The Open Masters' Challenge tree climbing series, organized by well known Auckland climber Matt Glen, offer an excellent opportunity for climbers to showcase new trends and techniques. Spectators (and other climbers) can see various climbing systems and methods up close and discuss the benefits and issues related to each, first-hand with the climbers involved. All of this in one place, on one day and… Sunday's Open Masters Challenge was no exception.Seven climbers competed in the event, including the 2010 Women's Asia-Pacific Regional winner Chrissy Spence who traveled up from the Waikato with NZ NationalTCC Coordinator Marlies Laser .
It was interesting to note that almost every climber installed an access line and entered the tree using some form of SRT. It was as if each climber haddiscussed this strategy before the event (which we are sure was not the case). Arb companies take note: you should expect to see the everyday use of accesslines in the work environment sometime very soon.
While the use of an access line was common amongst the climbers, the SRT techniques and systems used differ quite substantially.
Treescape climber Tony Bennett has a custom-built SRT system based on Scott Sharpe's rope walker utilizing the Petzl Mini Traxion (as shown in a previousTreetools blog). Tony's system appeared a bit fiddly to set up but once he was on the rope he made the climbing look effortless. All of Tony's upward motionis generated through the power in his legs; his hands are free for balance and to guide the rope or move aside branches as he goes - very impressive.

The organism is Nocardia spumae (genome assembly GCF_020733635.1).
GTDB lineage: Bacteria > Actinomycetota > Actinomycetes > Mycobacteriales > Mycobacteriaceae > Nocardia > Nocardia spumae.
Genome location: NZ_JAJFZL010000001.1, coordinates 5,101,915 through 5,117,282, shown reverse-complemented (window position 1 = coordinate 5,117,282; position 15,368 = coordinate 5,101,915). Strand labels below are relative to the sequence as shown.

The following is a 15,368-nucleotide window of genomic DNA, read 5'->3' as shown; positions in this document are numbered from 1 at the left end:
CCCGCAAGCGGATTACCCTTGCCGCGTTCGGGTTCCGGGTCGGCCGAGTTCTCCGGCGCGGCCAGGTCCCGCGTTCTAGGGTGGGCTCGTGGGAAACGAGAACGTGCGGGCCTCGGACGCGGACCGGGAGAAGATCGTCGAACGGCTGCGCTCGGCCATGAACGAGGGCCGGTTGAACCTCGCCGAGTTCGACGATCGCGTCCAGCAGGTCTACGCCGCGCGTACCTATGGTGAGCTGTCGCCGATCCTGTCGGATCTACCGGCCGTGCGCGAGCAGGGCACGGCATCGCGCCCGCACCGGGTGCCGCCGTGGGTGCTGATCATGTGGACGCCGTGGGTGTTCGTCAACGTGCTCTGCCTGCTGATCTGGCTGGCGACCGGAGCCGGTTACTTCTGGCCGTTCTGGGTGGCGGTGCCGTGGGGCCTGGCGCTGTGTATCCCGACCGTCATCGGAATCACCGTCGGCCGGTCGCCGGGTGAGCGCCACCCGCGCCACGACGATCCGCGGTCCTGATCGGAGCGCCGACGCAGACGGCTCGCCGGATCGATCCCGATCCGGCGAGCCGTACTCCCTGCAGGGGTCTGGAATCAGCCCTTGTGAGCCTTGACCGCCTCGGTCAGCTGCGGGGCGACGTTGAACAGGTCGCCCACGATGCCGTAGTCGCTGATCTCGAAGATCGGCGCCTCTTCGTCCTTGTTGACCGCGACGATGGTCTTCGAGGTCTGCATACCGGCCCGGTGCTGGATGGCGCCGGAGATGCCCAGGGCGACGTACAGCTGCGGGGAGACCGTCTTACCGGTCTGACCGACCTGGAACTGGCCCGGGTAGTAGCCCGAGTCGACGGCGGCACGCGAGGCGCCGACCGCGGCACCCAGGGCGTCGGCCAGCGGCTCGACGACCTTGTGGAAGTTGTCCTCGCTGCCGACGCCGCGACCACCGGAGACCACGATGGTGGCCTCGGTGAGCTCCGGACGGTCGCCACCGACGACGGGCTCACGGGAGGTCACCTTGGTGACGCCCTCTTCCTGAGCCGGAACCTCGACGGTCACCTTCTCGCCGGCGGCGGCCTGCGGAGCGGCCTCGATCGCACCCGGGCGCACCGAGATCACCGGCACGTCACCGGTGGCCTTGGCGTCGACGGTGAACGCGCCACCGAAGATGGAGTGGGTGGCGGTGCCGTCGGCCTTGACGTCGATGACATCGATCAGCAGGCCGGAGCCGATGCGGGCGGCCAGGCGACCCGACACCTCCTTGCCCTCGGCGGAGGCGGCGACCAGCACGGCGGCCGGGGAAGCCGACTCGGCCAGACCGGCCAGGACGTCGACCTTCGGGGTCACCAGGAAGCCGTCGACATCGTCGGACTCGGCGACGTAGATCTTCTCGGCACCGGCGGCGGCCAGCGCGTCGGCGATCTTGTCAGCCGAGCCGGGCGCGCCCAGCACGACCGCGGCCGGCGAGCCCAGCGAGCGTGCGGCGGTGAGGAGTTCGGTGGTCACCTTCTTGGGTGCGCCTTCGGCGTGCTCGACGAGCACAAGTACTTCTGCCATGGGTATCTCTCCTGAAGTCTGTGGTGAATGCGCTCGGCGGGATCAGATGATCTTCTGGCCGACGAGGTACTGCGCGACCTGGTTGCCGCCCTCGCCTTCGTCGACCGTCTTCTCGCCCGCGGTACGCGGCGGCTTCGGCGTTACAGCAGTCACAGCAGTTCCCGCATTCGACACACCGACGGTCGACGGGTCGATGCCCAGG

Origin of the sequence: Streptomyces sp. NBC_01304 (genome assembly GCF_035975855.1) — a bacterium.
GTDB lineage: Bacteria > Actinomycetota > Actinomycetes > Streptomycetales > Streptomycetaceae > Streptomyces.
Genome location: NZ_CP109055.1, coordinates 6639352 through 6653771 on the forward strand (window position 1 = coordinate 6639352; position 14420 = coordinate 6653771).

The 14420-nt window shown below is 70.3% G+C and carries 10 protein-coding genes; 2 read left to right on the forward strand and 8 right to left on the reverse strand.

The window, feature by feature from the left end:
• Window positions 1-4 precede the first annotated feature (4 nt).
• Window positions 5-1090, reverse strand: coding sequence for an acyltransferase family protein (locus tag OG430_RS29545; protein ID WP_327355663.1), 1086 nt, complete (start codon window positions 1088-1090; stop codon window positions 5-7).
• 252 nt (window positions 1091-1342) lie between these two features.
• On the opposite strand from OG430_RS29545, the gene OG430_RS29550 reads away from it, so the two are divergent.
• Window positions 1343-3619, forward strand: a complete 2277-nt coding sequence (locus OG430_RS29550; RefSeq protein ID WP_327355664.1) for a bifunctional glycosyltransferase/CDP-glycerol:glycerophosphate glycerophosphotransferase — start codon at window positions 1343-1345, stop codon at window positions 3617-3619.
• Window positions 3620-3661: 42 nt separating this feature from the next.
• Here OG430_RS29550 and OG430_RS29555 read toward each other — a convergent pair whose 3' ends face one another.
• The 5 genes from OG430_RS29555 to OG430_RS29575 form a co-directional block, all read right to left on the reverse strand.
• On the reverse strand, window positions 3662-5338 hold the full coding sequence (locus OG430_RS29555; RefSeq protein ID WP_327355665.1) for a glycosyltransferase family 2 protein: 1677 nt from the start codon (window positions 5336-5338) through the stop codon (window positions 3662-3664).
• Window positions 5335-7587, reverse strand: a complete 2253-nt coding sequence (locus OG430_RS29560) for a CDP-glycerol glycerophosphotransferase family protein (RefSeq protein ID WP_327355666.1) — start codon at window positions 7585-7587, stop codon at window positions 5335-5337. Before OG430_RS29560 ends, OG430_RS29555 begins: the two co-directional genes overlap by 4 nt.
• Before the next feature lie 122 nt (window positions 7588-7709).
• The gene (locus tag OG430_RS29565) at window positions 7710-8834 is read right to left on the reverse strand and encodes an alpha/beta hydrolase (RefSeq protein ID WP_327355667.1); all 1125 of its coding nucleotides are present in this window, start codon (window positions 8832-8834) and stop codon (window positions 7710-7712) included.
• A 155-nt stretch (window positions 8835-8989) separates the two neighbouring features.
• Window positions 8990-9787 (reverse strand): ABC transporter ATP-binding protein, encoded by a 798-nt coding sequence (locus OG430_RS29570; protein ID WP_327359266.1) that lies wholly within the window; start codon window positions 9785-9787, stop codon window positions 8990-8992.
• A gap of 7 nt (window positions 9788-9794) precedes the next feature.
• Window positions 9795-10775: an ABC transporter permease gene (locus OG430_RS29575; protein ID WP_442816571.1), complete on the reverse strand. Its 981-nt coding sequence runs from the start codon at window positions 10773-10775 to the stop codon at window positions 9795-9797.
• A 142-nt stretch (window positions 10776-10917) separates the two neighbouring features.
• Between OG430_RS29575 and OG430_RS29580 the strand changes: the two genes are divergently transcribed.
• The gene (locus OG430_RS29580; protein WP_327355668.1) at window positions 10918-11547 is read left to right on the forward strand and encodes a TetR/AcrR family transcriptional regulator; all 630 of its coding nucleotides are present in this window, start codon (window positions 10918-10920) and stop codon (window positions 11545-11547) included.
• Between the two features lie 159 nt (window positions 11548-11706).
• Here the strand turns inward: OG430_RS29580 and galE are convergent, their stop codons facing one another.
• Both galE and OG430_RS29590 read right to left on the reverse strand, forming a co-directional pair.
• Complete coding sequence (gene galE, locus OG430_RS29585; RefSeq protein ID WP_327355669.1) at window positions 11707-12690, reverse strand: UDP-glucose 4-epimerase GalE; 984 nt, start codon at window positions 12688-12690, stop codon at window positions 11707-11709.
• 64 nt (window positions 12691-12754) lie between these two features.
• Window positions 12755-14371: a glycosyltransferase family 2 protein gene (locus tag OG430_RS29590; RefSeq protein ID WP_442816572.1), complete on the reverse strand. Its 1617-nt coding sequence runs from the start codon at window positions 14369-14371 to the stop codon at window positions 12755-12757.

Drew Bristow and Chrissy Spence both had similar 'clip 'n climb' SRT systems which require the use of a hand ascender. These systems are much easier toattach pre-climb and release once you are in the tree. The major difference between the two are the style of hand ascender (Petzl Ascension versus KongFutura) and the method used to keep the Croll upright. Drew utilizes a bungee attached to his helmet chin strap and Chrissy has a bungee loop which goesover her head and around her neck. Both methods produce the same result: an upright Croll on a TreeMOTION harness so there is no need for the cumbersomechest attachment (Petzl Secur).
Johno Smith used the Unicender for which he is now quite famous.
Russell VanWijingaarden, a climbing arborist with the Cornwall Park Trust Board in Auckland also has a Unicender but Russell says he is not ready yetto use it in competition climbs… but he does use it almost everyday at work. Russell entered the tree using an access line via SRT and put in anexcellent 'traditional' climb.
Zane Wedding and Matt Glen opted for a footlock ascent. Zane formed a prussic with his climbing line on the doubled access rope and had a few spectatorsscratching their heads wondering how the system would work. Matt entered the tree using a traditional footlock prussic on a single 11 mm line (only forthose with strong hands and can stand a little pain). Both climbers put in impressive climbs.
The use of access lines and SRT are gaining popularity with climbers and the Open Masters' Challenge showed how prevalent this trend is. Treetools isnoticing a movement in SRT related hardware and lots of questions being asked at the store.
However climbers need to be aware - there is more to SRT than meets the eye - make sure you talk to someone who is using an SRT system with an accessline before you go down that path yourself.
Russell VanWijingaarden on completing his climb at the Open